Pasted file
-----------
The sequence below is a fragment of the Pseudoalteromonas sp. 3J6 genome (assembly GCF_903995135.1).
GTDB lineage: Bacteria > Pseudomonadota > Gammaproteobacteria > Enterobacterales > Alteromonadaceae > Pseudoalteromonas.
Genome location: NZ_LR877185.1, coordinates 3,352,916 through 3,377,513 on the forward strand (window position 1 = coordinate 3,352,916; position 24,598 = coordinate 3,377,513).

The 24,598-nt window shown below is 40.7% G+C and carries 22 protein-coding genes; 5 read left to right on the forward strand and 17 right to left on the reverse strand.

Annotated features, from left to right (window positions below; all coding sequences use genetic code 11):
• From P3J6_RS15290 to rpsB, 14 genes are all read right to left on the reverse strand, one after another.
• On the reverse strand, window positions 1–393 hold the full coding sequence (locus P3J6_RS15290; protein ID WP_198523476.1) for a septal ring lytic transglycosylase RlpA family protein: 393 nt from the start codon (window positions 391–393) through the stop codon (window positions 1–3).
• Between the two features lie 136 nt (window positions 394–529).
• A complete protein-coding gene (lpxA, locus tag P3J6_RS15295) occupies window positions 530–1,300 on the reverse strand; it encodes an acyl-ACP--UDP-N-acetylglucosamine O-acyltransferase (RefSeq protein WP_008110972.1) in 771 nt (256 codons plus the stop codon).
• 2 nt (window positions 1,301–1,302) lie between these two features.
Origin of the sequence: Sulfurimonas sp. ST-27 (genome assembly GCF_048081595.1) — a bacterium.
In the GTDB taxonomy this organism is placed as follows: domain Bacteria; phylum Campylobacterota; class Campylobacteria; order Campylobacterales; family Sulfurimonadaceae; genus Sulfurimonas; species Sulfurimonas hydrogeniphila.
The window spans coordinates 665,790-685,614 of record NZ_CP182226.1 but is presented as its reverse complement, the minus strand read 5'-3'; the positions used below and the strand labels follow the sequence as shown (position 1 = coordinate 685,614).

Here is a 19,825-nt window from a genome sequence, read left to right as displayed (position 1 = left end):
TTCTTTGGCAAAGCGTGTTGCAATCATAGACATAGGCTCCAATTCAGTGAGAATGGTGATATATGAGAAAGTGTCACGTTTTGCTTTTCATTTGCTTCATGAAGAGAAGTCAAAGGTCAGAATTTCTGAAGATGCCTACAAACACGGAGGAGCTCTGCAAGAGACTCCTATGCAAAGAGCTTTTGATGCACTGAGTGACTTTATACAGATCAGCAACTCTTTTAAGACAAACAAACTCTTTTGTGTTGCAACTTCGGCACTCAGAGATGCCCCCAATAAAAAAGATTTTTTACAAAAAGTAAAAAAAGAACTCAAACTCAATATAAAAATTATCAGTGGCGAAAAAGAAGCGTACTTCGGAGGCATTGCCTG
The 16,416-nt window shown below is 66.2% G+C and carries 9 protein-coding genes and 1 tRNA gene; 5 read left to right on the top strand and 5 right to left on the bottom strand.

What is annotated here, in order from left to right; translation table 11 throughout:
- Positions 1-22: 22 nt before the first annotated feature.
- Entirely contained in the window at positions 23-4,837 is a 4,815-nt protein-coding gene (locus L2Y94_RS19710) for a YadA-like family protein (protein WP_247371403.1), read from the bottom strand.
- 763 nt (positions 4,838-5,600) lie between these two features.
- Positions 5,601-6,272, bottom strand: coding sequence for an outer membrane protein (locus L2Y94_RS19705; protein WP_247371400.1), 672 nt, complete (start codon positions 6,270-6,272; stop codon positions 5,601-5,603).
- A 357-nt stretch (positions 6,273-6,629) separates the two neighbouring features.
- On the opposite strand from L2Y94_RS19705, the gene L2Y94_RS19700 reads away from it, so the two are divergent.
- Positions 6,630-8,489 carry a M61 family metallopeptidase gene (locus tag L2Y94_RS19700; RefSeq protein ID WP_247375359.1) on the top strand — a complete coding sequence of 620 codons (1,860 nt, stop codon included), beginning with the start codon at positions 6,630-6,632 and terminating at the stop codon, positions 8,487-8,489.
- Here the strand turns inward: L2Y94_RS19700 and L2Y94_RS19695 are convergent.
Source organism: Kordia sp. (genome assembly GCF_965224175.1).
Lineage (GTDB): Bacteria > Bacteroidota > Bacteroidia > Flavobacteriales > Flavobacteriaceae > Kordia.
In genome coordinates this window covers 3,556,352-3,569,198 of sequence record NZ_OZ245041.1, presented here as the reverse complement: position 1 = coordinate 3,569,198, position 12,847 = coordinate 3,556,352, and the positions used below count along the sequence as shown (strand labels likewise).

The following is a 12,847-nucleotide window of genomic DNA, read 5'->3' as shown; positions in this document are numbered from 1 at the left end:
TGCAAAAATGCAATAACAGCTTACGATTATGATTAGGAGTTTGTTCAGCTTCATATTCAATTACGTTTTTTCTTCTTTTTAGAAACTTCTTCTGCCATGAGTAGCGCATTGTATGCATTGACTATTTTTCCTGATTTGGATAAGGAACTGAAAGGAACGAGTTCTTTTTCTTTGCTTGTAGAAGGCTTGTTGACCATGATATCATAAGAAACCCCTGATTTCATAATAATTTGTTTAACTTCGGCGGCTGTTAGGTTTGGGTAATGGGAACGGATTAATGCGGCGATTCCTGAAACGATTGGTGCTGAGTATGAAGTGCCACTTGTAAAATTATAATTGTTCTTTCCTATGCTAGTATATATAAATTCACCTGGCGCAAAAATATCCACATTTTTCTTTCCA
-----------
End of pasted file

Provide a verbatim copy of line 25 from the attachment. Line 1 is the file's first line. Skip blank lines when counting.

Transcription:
- Here the strand turns inward: L2Y94_RS19700 and L2Y94_RS19695 are convergent.